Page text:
Tropical Storm Fay Forms of U.S. East Coast
The 2020 Hurricane Season keeps breaking records. Yesterday about 4 pm Louisiana time forecasters with the National Hurricane Center confirmed that an area of low pressure that had moved from the Gulf of Mexico across Georgia and the Carolinas was now organized enough and strong enough to be classified as a tropical storm.
That tropical storm was given the name Fay. It's the sixth named storm of the 2020 season and the earliest in any season that we have had six named systems. As of the latest advisory from the Hurricane Center Fay remained a minimal tropical storm with maximum sustained winds reported to be 45 mph.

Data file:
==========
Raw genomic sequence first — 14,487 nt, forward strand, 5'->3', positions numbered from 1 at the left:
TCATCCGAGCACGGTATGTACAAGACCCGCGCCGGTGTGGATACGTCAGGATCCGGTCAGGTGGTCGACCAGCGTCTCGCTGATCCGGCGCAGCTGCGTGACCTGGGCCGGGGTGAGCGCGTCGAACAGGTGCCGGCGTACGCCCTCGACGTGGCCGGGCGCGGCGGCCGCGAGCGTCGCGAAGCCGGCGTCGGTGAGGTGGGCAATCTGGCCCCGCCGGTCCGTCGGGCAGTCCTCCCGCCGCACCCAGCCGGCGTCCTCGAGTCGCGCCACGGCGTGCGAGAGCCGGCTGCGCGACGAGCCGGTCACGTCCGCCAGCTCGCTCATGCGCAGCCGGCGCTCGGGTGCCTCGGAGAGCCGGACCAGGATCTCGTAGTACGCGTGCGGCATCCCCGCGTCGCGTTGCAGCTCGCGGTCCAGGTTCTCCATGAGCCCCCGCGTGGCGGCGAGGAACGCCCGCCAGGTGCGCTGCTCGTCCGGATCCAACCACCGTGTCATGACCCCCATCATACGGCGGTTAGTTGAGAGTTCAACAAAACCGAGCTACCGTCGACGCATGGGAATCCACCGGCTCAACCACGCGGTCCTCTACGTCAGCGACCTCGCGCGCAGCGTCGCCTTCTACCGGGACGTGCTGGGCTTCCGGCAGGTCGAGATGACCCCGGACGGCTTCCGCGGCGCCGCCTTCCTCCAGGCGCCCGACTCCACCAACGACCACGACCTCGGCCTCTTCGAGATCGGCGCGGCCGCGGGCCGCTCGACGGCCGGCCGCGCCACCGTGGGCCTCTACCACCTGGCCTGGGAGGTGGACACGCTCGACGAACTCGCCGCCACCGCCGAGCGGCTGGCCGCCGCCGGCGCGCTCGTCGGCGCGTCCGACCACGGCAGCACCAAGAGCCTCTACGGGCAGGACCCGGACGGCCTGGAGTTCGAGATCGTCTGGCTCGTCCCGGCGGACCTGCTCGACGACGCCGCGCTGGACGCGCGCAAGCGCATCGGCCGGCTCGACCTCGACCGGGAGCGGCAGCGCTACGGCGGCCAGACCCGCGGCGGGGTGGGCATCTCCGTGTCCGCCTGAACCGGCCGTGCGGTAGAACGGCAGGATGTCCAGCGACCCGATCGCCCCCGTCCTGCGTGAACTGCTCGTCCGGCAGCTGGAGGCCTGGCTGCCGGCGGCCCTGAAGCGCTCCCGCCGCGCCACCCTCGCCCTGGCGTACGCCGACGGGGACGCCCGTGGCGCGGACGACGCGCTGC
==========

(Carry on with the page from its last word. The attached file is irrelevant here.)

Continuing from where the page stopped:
The official forecast from the Hurricane Center suggests that Fay could get a little stronger as it travels parallel to the East Coast of the United States. The system's center of circulation was about 100 miles south of Ocean City Maryland this morning and was moving to the north at about 8 mph.
The forecast track of Fay should carry the system just east of the Delmarva Peninsula during the day today. And over the state of New Jersey and New York City during the nighttime hours of Friday and early morning hours of Saturday.
The biggest threat from Fay will likely be torrential rains and possibly some flooding. Tropical storm watches have been posted for the Jersey Shore, coastal New York and Connecticut.
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